January Collection


Cloud Nothings - Attack On Memory

The much-hyped follow up to the self titled album of last year. Cloud Nothings continues to baffle me. They ended up on quite a few 'Best Of' lists last year, but it didn't really move me all that much. It was a fun, reckless pop rock release with some lo-fi bedroom charm and a punk aesthetic. But it didn't change my world, and I could name 30 more interesting releases from 2011 off the top of my head. So why the sudden explosion of popularity? That was my state of mind before hearing the new release, and even though I wasn't thrilled by them previously, I'm actually disappointed by Attack on Memory. It abandons the crowd-hopping pop anthems, the youthfulness and the soft/noisy dichotomy, but doesn't add anything new to the formula.

First of all, this guy CANNOT SING LOUDLY for the life of him. What was supposed to be a raw, naked roar is nothing more than a grating, strangled yelp pushed out of his throat like vomit, and as such only reveals how little real vocal power this guy has. If this was predominantly a noise rock record and that somehow fit with something of that caliber, fine, whatever, but it isn't. Not most of the time, anyway. That might be a minor thing for some people but it appears to be a focus for the majority of the songs - it's an inseparable part of any Cloud Nothings conversation, and cannot be written off. The melodies and chords are simple enough, which is expected from a band like this and can't really be held against them, but in the end that just translates to nothing really exciting. 'Cut You' is the best song on the album by far - you can hear him singing (actually singing!) softer and much more in tune, the chords are rendering yet maintain that rough quality, percussion is on point and it sounds more complex than most other songs. Compared with the yawning, plodding drawl of tracks like 'No Future/No Past' and 'Wasted Days', not every other song is a groaner - 'Separation' is a pulse-raising thrasher (conspicuously devoid of vocals), and 'Stay Useless' sounds like it could be the breakout pop hit of the winter. Taken as a whole, though, Attack on Memory is a few gems and a disappointing amount of off-base tracks.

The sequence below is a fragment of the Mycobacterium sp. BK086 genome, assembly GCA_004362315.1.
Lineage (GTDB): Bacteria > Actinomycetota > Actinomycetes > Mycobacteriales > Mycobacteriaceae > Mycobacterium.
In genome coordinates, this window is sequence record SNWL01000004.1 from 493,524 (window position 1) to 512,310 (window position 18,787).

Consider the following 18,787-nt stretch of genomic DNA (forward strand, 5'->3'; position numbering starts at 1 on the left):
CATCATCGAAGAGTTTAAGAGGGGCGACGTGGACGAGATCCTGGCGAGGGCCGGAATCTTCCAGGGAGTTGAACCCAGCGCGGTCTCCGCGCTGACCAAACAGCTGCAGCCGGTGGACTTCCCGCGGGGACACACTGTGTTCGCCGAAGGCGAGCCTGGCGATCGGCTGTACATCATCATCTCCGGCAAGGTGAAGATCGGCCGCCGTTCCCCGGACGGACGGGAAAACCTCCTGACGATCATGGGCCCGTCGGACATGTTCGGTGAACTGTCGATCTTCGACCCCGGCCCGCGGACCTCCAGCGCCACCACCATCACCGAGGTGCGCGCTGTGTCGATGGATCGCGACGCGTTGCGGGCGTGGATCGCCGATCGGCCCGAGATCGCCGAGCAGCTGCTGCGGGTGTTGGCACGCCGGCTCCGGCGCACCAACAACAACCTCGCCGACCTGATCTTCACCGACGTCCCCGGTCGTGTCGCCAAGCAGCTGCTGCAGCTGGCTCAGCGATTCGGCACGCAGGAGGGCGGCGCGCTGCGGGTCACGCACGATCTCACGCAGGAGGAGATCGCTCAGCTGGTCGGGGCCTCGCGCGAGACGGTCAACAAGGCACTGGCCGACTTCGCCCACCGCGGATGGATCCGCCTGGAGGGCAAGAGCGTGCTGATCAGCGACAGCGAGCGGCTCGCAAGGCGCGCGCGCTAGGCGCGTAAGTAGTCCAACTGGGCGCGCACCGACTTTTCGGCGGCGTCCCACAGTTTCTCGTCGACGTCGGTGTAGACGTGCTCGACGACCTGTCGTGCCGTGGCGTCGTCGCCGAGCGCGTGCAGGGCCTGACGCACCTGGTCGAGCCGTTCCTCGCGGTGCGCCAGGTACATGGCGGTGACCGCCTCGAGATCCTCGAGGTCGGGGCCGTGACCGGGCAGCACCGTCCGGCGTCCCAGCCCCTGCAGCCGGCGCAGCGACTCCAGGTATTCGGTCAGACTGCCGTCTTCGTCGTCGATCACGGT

Here's a sample.
Here's the album. (V0)

Lindstrøm - Six Cups of Rebel

I don't have a ton to say about this album, actually. It's an electronic/disco thing, heavy on the synths, with a constant pulsing bass that ALMOST makes me want to get up and dance, but unfortunately this constantly seems to undershoot its potential. The production is top-notch while every other aspect of these songs are average at best. He introduces me to nothing remotely new or revolutionary, which would be fine if this was just a collection of solid tracks, but sadly there's just way too much that bores me. 

The album seems to start off strong until I realize that every song is pretty much the same tempo with the same kick drum. The synths sound stock and cheap, like he lazily cherry picked them from Fruity Loops. Sometimes (especially on 'Call Me Anytime', where the first couple minutes seem to be synth-noodling that goes nowhere) he sounds downright amateur. The small bit of vocals that are present are scattered and random, and I know that vocals aren't the focal point in something like this, but when they're as mumbly and out-of-tune and non-committal as these, what's the point of having them at all? 'All I want is a quiet place to live' in an annoying falsetto with the same old beat for six minutes straight? He could have replaced that vocal with literally anything else and it would have made it ten times as interesting and listenable. Back to 'Call me Anytime', a large portion at the end is incoherent stop-and-start muttering that doesn't follow the beat and adds nothing, while the title track just has pointless laughing near the end. As for the tunes themselves, they're simply too repetitive while not having any real meat to them. It's not extremely interesting, nor is it properly dancey, or hypnotizing, or evocative, or anything. It just is. Bottom line, I'm obviously just not feeling this record. For me, at best it's bland background noise to drone out to.